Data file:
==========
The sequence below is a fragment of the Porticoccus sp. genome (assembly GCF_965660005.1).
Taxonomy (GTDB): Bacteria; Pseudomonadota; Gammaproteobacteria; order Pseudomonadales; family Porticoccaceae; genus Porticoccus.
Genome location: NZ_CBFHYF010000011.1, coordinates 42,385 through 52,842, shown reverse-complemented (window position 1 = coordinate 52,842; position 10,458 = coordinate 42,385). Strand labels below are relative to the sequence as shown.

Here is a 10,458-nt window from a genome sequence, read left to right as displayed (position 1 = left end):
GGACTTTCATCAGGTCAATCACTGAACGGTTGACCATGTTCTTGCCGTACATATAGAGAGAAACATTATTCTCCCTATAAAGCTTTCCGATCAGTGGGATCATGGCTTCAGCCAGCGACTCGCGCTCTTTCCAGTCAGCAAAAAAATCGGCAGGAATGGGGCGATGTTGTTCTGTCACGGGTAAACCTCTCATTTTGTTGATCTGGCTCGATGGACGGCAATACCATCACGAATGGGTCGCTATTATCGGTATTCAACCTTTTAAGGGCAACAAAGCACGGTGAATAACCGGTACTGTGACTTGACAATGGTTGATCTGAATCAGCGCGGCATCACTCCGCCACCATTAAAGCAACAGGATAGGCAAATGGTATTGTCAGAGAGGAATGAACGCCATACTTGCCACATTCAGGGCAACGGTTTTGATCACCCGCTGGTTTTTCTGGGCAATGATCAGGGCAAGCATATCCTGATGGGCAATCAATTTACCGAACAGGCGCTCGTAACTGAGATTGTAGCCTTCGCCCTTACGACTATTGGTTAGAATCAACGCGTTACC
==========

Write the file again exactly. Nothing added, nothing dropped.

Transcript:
The sequence below is a fragment of the Porticoccus sp. genome (assembly GCF_965660005.1).
Taxonomy (GTDB): Bacteria; Pseudomonadota; Gammaproteobacteria; order Pseudomonadales; family Porticoccaceae; genus Porticoccus.
Genome location: NZ_CBFHYF010000011.1, coordinates 42,385 through 52,842, shown reverse-complemented (window position 1 = coordinate 52,842; position 10,458 = coordinate 42,385). Strand labels below are relative to the sequence as shown.

Here is a 10,458-nt window from a genome sequence, read left to right as displayed (position 1 = left end):
GGACTTTCATCAGGTCAATCACTGAACGGTTGACCATGTTCTTGCCGTACATATAGAGAGAAACATTATTCTCCCTATAAAGCTTTCCGATCAGTGGGATCATGGCTTCAGCCAGCGACTCGCGCTCTTTCCAGTCAGCAAAAAAATCGGCAGGAATGGGGCGATGTTGTTCTGTCACGGGTAAACCTCTCATTTTGTTGATCTGGCTCGATGGACGGCAATACCATCACGAATGGGTCGCTATTATCGGTATTCAACCTTTTAAGGGCAACAAAGCACGGTGAATAACCGGTACTGTGACTTGACAATGGTTGATCTGAATCAGCGCGGCATCACTCCGCCACCATTAAAGCAACAGGATAGGCAAATGGTATTGTCAGAGAGGAATGAACGCCATACTTGCCACATTCAGGGCAACGGTTTTGATCACCCGCTGGTTTTTCTGGGCAATGATCAGGGCAAGCATATCCTGATGGGCAATCAATTTACCGAACAGGCGCTCGTAACTGAGATTGTAGCCTTCGCCCTTACGACTATTGGTTAGAATCAACGCGTTACC